All CRP contracts come to an end, but that doesn’t mean you have to say goodbye to the program. Even if your initial plan was to return to crop production after you contract expires, you may come to realize it isn’t the best idea for your situation.
After all, reverting CRP back to crop production is a very involving process with no guarantees. The land will likely underperform in its first year or two, and there’s a chance it could revert to a marginal state if pushed too hard. You’re also undoing much of the positive impact CRP made on your soil, local water supplies, and surrounding wildlife.
For these reasons and more, many CRP contract holders ultimately look to reenroll at least a portion of their land back in CRP when their contract expires.
How to Reenroll in CRP
In order to reenroll in CRP, enrollment must be open for either general CRP or Continuous CRP. While general CRP enrollment happens during select periods, Continuous CRP enrollment is ongoing as long as there are acres available.
Reenrollment essentially works the same as the original process, though you’ll likely find it easier the second time around.
For general CRP, you will still apply under a bidding system. Your land will be ranked based on the Environmental Benefits Index. This includes:
- Wildlife habitat benefits
- Water quality benefits
- On-farm soil-retention benefits
- Benefits that will likely endure beyond the contract period
- Air quality benefits
Because FSA accepts the bids with the highest environmental benefits per dollar spent, already being enrolled and having CRP established can act in your favor.
For Continuous CRP, you are automatically accepted as long as there are acres available and your land qualifies for a continuous CRP practice. With reenrollment, the NRCS is not required to determine the need, feasibility, or suitability of your land, but they do need to ensure that the current land is functioning properly and meets the current practice standards.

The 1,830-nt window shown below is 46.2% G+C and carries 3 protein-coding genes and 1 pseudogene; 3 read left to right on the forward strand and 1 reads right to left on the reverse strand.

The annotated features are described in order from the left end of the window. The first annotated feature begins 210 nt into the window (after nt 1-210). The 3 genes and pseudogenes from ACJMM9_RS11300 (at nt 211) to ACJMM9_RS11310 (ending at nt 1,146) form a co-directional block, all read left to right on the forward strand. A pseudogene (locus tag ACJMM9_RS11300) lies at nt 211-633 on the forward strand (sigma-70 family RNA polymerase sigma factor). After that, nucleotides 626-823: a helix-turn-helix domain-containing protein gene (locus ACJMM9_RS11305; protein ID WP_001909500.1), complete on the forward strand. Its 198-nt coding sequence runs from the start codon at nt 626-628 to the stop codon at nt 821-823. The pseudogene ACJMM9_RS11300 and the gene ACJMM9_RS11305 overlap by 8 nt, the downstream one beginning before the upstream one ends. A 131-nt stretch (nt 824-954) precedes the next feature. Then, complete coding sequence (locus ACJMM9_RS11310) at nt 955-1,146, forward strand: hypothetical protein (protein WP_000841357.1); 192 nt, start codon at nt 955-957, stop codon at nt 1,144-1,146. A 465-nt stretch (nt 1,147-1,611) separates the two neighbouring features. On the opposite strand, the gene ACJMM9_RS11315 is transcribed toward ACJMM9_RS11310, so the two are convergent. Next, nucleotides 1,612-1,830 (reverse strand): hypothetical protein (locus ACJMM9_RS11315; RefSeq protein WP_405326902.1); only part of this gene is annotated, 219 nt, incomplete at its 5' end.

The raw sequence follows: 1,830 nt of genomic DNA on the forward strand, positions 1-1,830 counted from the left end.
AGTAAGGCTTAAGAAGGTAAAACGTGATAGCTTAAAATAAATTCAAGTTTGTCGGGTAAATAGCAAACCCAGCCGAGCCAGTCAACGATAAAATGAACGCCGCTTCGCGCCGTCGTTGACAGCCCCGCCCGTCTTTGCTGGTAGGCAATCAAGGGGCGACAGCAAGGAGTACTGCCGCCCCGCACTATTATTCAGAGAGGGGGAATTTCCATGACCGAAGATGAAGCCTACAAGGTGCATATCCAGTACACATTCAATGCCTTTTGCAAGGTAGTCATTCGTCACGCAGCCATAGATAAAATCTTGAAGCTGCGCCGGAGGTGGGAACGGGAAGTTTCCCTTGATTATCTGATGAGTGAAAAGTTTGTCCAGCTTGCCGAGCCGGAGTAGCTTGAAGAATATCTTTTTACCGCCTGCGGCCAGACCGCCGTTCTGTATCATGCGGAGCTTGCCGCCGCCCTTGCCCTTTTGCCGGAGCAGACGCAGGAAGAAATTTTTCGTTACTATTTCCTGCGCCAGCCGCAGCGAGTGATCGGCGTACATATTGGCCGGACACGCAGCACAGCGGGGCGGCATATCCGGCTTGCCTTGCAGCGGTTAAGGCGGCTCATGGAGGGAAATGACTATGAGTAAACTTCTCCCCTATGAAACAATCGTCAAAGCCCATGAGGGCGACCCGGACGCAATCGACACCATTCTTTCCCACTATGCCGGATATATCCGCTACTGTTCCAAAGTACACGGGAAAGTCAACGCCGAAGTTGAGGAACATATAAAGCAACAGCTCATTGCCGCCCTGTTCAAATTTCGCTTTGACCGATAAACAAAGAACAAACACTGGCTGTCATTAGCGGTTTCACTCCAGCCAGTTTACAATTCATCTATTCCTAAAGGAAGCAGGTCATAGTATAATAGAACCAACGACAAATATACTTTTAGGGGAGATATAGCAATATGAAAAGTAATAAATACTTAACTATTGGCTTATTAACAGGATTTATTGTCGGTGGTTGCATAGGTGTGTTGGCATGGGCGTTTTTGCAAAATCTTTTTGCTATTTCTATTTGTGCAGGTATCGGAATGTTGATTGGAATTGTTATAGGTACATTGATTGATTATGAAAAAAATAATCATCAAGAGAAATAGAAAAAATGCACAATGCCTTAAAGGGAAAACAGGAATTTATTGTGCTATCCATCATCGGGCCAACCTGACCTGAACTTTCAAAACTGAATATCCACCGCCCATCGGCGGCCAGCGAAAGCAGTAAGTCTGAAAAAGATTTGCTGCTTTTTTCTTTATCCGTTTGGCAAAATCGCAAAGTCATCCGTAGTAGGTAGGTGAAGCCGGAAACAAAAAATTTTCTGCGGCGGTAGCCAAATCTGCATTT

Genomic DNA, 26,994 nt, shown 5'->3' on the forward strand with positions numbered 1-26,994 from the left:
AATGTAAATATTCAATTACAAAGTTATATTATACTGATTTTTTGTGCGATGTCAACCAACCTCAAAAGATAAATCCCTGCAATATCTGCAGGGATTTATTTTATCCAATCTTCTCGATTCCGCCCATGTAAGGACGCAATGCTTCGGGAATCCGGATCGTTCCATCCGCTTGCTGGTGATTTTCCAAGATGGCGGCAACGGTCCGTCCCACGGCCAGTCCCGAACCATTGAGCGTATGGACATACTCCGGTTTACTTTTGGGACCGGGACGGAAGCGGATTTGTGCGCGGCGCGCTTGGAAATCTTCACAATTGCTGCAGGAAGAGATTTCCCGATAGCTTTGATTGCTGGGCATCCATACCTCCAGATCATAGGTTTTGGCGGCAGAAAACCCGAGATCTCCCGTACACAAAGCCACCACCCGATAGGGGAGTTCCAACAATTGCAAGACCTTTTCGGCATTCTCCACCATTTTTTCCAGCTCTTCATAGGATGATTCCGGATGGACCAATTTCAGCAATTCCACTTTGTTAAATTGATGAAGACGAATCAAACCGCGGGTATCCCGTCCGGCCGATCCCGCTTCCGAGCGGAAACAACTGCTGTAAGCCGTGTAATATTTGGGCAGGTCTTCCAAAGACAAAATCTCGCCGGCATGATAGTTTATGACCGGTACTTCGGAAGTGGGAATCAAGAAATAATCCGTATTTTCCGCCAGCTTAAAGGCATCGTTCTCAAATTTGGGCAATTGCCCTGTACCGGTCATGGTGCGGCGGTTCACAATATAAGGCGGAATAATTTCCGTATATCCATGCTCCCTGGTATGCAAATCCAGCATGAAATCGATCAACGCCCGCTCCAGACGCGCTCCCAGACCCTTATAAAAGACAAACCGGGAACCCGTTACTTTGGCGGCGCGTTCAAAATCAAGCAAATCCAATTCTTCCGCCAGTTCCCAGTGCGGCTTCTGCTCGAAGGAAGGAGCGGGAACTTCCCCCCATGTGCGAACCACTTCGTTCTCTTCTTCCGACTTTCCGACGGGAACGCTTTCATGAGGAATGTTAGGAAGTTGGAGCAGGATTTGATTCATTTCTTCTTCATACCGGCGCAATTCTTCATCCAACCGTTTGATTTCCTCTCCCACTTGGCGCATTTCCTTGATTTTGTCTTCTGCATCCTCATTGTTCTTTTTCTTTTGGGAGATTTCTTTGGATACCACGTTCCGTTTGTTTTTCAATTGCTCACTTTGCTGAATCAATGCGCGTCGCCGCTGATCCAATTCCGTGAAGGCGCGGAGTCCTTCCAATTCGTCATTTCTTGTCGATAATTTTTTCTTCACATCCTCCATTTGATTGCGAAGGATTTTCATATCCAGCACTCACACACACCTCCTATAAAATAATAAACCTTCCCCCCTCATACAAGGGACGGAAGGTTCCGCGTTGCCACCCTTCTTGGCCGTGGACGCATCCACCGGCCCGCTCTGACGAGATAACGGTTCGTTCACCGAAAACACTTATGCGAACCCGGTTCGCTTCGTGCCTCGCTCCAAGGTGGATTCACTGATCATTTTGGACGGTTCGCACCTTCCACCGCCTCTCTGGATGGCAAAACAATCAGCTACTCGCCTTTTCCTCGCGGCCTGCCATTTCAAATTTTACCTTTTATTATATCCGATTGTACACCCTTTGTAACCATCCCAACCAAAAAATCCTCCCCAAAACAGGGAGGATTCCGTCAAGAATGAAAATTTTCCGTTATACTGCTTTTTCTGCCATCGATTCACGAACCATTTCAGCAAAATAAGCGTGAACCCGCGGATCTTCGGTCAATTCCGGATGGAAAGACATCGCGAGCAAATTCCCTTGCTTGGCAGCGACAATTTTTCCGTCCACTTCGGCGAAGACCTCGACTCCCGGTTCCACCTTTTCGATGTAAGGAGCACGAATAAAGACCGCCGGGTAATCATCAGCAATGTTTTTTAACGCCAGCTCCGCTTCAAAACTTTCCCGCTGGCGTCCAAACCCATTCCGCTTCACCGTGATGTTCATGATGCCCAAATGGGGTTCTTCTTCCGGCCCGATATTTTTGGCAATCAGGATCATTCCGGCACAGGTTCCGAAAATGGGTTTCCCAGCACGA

The process for getting your land in order for your new contract varies depending on the current condition of the land. Reseeding may be needed and weed control will likely be required as well.
Can I Change My Conservation Practice (CP)?
Some landowners choose to enroll their land in a different conservation practice once their contract ends. For example, if they previously were enrolled in a native grasslands CP, they may choose to establish a pollinator habitat instead.
This allows for them to enjoy the unique benefits of pollinator habitat without undoing the progress that’s been made with their native grasses and forbs.
If you’re looking to convert existing CRP to another practice, or you’re planning on enrolling new land in CRP, FDCE can help. At FDCE, we provide full-service CRP solutions that handle selecting and buying CRP seed mixes, planting the seed, applying herbicide, and documenting all activity. When we’re done, we’ll provide the necessary reports to FSA so you receive your maximum cost-share reimbursement as soon as possible.
Contact us today and see just how simple it can be to establish CRP.